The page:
I’ve discovered a superpower, admitting that I don’t know what’s going on. I know it doesn’t sound like much, but it is actually quite powerful. When confronted with a challenging problem with no obvious solution, I now find it much easier to admit to innocence rather than trying to pretend to know the answer.
I believe that we’re all fooling ourselves all the time, consciously and unconsciously and this can have a pretty dramatic impact when dealing with uncertain situations. Having intellectual honesty is the only way I’ve found to stop deceiving myself and try to get to the right answer. It’s also a powerful social signal to show humility and let others know that the truth is the only thing that matters.
When faced with a business problem though, it’s largely a matter of probabilities rather than one singular right answer. There’s a typical gradient scale that can be applied; is the issue operational or strategic in nature? It resembles the certainty / uncertainty curve. Strategic questions are usually uncertain and have a high degree of variability. These are usually big important questions like where are we headed, who should we hire, what’s the next acquisition we should make, etc and only the people running a company can tackle. A leadership team needs to avoid bringing a false sense of bravado and ego when faced with these types of decisions.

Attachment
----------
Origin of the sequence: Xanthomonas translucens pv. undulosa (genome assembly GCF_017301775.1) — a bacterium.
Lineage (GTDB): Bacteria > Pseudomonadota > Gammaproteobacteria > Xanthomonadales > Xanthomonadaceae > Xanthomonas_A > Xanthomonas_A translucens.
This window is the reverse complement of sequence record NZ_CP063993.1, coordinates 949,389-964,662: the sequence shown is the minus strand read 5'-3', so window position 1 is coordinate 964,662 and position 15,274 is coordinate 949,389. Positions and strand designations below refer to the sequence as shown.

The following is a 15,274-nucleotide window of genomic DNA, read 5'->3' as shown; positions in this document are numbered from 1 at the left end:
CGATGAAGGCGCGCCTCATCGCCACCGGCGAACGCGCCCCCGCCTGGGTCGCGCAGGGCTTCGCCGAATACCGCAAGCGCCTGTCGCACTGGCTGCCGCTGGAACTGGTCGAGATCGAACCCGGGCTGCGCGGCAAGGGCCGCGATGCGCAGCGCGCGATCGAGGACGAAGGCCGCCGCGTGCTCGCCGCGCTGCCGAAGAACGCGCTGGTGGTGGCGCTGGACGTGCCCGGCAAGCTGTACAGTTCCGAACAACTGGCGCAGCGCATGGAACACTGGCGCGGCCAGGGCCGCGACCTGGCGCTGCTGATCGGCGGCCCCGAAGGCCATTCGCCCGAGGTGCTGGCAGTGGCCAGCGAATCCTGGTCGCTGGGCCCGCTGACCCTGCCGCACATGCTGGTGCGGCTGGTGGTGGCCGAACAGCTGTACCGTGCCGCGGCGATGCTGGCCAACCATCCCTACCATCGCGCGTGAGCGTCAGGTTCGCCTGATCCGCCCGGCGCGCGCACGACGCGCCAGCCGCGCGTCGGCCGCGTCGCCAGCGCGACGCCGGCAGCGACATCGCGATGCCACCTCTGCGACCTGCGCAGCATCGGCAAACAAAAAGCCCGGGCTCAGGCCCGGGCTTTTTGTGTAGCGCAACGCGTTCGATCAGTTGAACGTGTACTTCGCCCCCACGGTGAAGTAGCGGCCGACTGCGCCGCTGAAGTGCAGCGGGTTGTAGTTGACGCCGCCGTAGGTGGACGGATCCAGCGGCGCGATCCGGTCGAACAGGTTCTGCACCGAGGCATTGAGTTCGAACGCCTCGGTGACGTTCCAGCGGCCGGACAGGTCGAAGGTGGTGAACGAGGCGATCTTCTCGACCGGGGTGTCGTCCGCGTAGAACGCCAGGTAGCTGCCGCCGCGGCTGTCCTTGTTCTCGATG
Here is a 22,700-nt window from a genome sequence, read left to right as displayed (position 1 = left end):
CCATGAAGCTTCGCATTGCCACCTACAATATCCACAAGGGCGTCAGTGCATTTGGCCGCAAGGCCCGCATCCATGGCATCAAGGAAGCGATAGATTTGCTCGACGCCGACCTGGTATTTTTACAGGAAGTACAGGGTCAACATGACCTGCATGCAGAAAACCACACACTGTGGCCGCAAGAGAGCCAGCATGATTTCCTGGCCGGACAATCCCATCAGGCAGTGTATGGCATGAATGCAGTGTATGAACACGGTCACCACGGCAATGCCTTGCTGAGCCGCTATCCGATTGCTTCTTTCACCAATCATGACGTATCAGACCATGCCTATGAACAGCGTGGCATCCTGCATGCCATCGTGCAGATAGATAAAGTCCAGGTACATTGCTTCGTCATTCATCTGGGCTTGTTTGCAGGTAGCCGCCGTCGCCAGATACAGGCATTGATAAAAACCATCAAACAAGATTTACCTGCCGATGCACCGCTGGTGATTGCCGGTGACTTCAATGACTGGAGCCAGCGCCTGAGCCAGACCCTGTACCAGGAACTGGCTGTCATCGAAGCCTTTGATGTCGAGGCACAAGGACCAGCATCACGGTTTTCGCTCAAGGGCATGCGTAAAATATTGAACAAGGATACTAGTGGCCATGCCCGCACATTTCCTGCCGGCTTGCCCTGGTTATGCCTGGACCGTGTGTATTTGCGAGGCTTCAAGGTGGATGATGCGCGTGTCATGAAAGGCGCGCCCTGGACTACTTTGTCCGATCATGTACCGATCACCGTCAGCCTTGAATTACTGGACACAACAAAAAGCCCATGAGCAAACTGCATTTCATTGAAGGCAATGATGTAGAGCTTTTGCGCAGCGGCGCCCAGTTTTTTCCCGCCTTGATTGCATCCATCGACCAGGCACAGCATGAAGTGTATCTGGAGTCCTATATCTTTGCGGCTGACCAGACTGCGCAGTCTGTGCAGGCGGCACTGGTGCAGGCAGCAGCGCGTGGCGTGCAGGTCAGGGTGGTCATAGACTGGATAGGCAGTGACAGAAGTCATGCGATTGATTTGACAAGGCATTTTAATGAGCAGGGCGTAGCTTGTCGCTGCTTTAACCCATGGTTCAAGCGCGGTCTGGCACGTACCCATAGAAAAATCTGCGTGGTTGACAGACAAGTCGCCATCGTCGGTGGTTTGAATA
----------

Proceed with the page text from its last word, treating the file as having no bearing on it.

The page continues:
Intellectual honesty & probability
Leadership teams large and small can benefit from trying to eliminate bias in their decision making. One way to neutralize the uncertainty component is with probability. Map out the degree of confidence for each potential course of action and dissect the question at hand. One simple technique our team uses is Wardley Mapping. It is a map of the structure of a business or service, which maps the components needed to serve the customer or user. Mapping is a great way to dive deeper into a particular challenge and get everyone around the table to debate each of the underlying components.
Having a high degree of intellectual honesty is a short of ninja mind trick. It helps eliminate bias when faced with important problems. It also sends a signal to the person that you’re dealing with that you’re only searching for the best possible solution. Socrates said it best, “The only thing I know, is that I know nothing.”